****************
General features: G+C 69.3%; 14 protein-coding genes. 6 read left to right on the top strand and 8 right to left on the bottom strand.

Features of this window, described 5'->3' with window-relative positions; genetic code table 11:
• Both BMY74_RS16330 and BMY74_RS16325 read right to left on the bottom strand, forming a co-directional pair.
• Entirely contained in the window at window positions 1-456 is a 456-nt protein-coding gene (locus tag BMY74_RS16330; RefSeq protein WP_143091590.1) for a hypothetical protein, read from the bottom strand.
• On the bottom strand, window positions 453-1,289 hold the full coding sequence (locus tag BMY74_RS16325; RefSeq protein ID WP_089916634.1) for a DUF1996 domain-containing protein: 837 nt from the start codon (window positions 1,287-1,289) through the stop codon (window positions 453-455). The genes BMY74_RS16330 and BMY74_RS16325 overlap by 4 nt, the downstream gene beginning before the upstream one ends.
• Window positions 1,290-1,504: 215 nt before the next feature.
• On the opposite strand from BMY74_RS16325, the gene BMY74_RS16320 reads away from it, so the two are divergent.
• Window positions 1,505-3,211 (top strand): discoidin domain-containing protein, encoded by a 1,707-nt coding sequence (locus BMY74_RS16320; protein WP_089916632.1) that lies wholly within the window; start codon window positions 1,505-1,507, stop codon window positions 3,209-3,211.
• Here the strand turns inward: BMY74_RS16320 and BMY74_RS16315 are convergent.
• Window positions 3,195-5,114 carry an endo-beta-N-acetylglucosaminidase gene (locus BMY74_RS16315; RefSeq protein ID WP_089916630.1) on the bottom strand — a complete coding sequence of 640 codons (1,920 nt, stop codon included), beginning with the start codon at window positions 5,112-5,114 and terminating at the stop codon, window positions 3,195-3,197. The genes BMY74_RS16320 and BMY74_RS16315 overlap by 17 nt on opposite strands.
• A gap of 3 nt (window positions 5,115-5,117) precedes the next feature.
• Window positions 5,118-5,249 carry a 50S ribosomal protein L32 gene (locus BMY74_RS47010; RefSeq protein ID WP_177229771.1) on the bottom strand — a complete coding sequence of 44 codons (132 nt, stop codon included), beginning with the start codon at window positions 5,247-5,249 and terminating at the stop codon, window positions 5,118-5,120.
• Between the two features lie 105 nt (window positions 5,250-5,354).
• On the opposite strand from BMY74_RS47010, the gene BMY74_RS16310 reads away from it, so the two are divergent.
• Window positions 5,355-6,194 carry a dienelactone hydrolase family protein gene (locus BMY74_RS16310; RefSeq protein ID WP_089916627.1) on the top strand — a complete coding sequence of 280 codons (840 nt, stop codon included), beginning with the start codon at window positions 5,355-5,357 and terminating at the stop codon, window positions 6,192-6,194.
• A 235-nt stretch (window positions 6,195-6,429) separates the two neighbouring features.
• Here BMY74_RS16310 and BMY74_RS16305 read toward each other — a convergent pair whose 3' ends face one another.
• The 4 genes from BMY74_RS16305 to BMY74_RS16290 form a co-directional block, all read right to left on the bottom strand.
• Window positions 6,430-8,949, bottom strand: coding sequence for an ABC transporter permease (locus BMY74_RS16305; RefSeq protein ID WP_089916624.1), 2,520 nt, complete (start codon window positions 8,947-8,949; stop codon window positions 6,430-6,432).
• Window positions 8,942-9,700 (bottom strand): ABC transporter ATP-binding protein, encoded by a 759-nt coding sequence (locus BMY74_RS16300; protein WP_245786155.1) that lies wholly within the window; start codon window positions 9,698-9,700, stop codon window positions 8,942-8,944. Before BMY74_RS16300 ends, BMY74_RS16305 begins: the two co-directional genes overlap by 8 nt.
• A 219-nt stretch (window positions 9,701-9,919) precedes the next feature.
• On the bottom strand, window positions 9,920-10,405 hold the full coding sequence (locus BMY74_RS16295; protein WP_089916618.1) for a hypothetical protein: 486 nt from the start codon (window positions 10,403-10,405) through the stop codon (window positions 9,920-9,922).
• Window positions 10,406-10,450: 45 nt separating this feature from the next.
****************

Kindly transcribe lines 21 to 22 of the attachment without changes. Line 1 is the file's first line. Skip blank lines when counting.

• A 219-nt stretch (window positions 9,701-9,919) precedes the next feature.
• On the bottom strand, window positions 9,920-10,405 hold the full coding sequence (locus BMY74_RS16295; protein WP_089916618.1) for a hypothetical protein: 486 nt from the start codon (window positions 10,403-10,405) through the stop codon (window positions 9,920-9,922).